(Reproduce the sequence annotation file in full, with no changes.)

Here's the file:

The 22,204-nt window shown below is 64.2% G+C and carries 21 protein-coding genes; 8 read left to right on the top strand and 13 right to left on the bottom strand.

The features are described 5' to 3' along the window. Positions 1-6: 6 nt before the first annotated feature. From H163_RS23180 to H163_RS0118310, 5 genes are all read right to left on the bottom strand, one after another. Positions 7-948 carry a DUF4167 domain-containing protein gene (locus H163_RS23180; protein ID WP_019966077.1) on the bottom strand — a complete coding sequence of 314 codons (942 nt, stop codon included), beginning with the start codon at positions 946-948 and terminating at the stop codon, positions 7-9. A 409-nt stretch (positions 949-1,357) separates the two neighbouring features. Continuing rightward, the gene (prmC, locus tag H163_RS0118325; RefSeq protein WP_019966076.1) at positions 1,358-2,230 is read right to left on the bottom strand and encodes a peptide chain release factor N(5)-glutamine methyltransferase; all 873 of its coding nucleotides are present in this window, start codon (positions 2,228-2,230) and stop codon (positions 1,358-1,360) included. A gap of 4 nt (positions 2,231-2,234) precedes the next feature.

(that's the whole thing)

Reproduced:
The 22,204-nt window shown below is 64.2% G+C and carries 21 protein-coding genes; 8 read left to right on the top strand and 13 right to left on the bottom strand.

The features are described 5' to 3' along the window. Positions 1-6: 6 nt before the first annotated feature. From H163_RS23180 to H163_RS0118310, 5 genes are all read right to left on the bottom strand, one after another. Positions 7-948 carry a DUF4167 domain-containing protein gene (locus H163_RS23180; protein ID WP_019966077.1) on the bottom strand — a complete coding sequence of 314 codons (942 nt, stop codon included), beginning with the start codon at positions 946-948 and terminating at the stop codon, positions 7-9. A 409-nt stretch (positions 949-1,357) separates the two neighbouring features. Continuing rightward, the gene (prmC, locus tag H163_RS0118325; RefSeq protein WP_019966076.1) at positions 1,358-2,230 is read right to left on the bottom strand and encodes a peptide chain release factor N(5)-glutamine methyltransferase; all 873 of its coding nucleotides are present in this window, start codon (positions 2,228-2,230) and stop codon (positions 1,358-1,360) included. A gap of 4 nt (positions 2,231-2,234) precedes the next feature.